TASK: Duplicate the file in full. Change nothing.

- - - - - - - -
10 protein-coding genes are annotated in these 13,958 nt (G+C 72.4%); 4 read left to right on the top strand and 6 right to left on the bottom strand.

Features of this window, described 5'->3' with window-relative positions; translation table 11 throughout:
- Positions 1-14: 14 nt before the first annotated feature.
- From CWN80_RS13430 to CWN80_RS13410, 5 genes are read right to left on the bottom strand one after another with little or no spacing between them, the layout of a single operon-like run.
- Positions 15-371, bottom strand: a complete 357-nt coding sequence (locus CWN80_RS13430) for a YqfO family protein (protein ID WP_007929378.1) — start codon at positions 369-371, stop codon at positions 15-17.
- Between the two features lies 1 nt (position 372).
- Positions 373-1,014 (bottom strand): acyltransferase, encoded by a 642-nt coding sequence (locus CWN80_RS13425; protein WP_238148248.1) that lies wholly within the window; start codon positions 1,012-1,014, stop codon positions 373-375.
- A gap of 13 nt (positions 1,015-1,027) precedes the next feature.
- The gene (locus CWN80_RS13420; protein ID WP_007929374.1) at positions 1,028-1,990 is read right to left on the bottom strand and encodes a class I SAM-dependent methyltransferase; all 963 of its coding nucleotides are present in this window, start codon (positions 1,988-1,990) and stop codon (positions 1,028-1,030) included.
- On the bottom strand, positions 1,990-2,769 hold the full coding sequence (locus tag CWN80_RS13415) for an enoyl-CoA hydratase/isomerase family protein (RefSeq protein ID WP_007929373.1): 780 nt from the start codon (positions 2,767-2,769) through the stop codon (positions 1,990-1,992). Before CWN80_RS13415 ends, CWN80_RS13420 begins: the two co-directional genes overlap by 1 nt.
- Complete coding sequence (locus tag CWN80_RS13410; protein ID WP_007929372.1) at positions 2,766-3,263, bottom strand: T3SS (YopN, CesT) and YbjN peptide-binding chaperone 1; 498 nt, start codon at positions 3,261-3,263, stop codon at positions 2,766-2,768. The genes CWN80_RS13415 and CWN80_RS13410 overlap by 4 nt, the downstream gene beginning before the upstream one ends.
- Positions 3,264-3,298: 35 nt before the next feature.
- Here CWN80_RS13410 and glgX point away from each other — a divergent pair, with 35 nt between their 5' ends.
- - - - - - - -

10 protein-coding genes are annotated in these 13,958 nt (G+C 72.4%); 4 read left to right on the top strand and 6 right to left on the bottom strand.

Features of this window, described 5'->3' with window-relative positions; translation table 11 throughout:
- Positions 1-14: 14 nt before the first annotated feature.
- From CWN80_RS13430 to CWN80_RS13410, 5 genes are read right to left on the bottom strand one after another with little or no spacing between them, the layout of a single operon-like run.
- Positions 15-371, bottom strand: a complete 357-nt coding sequence (locus CWN80_RS13430) for a YqfO family protein (protein ID WP_007929378.1) — start codon at positions 369-371, stop codon at positions 15-17.
- Between the two features lies 1 nt (position 372).
- Positions 373-1,014 (bottom strand): acyltransferase, encoded by a 642-nt coding sequence (locus CWN80_RS13425; protein WP_238148248.1) that lies wholly within the window; start codon positions 1,012-1,014, stop codon positions 373-375.
- A gap of 13 nt (positions 1,015-1,027) precedes the next feature.
- The gene (locus CWN80_RS13420; protein ID WP_007929374.1) at positions 1,028-1,990 is read right to left on the bottom strand and encodes a class I SAM-dependent methyltransferase; all 963 of its coding nucleotides are present in this window, start codon (positions 1,988-1,990) and stop codon (positions 1,028-1,030) included.
- On the bottom strand, positions 1,990-2,769 hold the full coding sequence (locus tag CWN80_RS13415) for an enoyl-CoA hydratase/isomerase family protein (RefSeq protein ID WP_007929373.1): 780 nt from the start codon (positions 2,767-2,769) through the stop codon (positions 1,990-1,992). Before CWN80_RS13415 ends, CWN80_RS13420 begins: the two co-directional genes overlap by 1 nt.
- Complete coding sequence (locus tag CWN80_RS13410; protein ID WP_007929372.1) at positions 2,766-3,263, bottom strand: T3SS (YopN, CesT) and YbjN peptide-binding chaperone 1; 498 nt, start codon at positions 3,261-3,263, stop codon at positions 2,766-2,768. The genes CWN80_RS13415 and CWN80_RS13410 overlap by 4 nt, the downstream gene beginning before the upstream one ends.
- Positions 3,264-3,298: 35 nt before the next feature.
- Here CWN80_RS13410 and glgX point away from each other — a divergent pair, with 35 nt between their 5' ends.